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The status of a seaman in admiralty law provides maritime workers with special protections such as payment of wages, working conditions, and remedies for workplace injuries under the Jones Act and the doctrines of "unseaworthiness" and "maintenance and cure." Each of these remedies have the same criteria for the identifying the status of seaman. Many employers, however, are unaware if their employees are actually seamen. As a result, the employment status of a person injured in a maritime context sets the stage for the entire liability dispute.

The United States Supreme Court in Chadris, Inc. v. Latsis, 515 U.S. 347 (1995), set forth two requirements for the determination of seaman status.

First, the employee's duties must contribute to the function of the vessel or to the accomplishment of its missions.

Second, a seaman must have a connection to a vessel in navigation (or an identifiable group of vessels) that is substantial in terms of both duration and nature. To establish a substantial connection, the inquiry into the nature of the employee's connection to the vessel must concentrate on whether the employee's duties take them to sea. In addition, courts apply a 30% rule of thumb when analyzing this requirement. In other words, if an employee spends more than 30% of his time working on or from a vessel or fleet of vessels, a substantial connection likely exists.

Judge Eldon Fallon of the Eastern District of Louisiana recently addressed the issue of who is a seaman under the Jones Act in Jermaine Jefferson v. Weeks Marine, Inc. et al, No. 240, slip. op. (E.D.La. Feb. 3, 2016). In this case, plaintiff worked in the position of deckhand on the dredge BORINGUEN for three months and was then assigned to work in defendant, Weeks Marine's shipyard. Plaintiff spent 82 days on the dredge in 2009 and 1,268 days in the shipyard between 2009 and 2014. Plaintiff estimated that he worked 30% of the time somewhere other than on land while assigned to work in the shipyard. Plaintiff asserted claims under the Jones Act, general maritime law for injuries allegedly sustained while loading various items onto a barge at the shipyard.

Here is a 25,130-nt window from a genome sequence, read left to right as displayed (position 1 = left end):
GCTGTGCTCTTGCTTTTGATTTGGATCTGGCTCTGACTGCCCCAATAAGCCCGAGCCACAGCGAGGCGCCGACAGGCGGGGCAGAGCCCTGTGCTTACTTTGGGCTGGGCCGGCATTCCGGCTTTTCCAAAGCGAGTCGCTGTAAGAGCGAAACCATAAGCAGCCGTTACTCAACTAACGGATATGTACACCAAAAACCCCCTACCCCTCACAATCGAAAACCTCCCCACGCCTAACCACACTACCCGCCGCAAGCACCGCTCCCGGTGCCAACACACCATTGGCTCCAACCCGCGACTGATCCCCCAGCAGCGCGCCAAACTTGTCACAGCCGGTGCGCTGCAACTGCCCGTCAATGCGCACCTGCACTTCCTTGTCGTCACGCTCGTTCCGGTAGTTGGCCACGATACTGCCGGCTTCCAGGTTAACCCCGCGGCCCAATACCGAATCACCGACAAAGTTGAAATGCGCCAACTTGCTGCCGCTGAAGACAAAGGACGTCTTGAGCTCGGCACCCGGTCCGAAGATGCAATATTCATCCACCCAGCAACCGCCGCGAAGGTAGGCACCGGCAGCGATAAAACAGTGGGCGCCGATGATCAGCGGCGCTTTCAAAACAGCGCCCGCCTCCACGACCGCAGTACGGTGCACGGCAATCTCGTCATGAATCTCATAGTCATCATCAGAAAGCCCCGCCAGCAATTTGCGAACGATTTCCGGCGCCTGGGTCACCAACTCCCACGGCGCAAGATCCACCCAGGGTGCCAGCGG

Judge Fallon noted that while a worker who spends less than about 30% of his time in the service of a vessel should not qualify as a seaman under the Jones Act, this figure is just a guideline. As a result, courts must still examine the "total circumstances of an individual's employment" to determine "whether the worker in question is a member of the vessel's crew or simply a land-based employee who happens to be working on the vessel at a given time."

Citing Chandris, Judge Fallon noted that "when a maritime worker's basic assignment changes, his seaman status may change as well." Here, plaintiff had two distinct assignments: as a deckhand and at the shipyard. plaintiff also asserted that he had a second significant change of assignment in 2014 when he was required to participate in a "pipe raft project" and argued that only 2014 should be considered. The defendants on the other hand argued that one year's worth of time sheets was insufficient to fulfill the requirement that the court determine seaman status based on a maritime worker's "entire employment history." Judge Fallon was not persuaded that plaintiff's basic assignment changed when he began building pipe rafts. This was merely another task in his employment in the shipyard. As a result, Judge Fallon applied Chandris' 30% temporal analysis to Plaintiff's entire five-yard period working in the shipyard and found plaintiff only spent 8.44% of his time in the service of a vessel. Therefore, Judge Fallon held that plaintiff was not a Jones Act Seaman.

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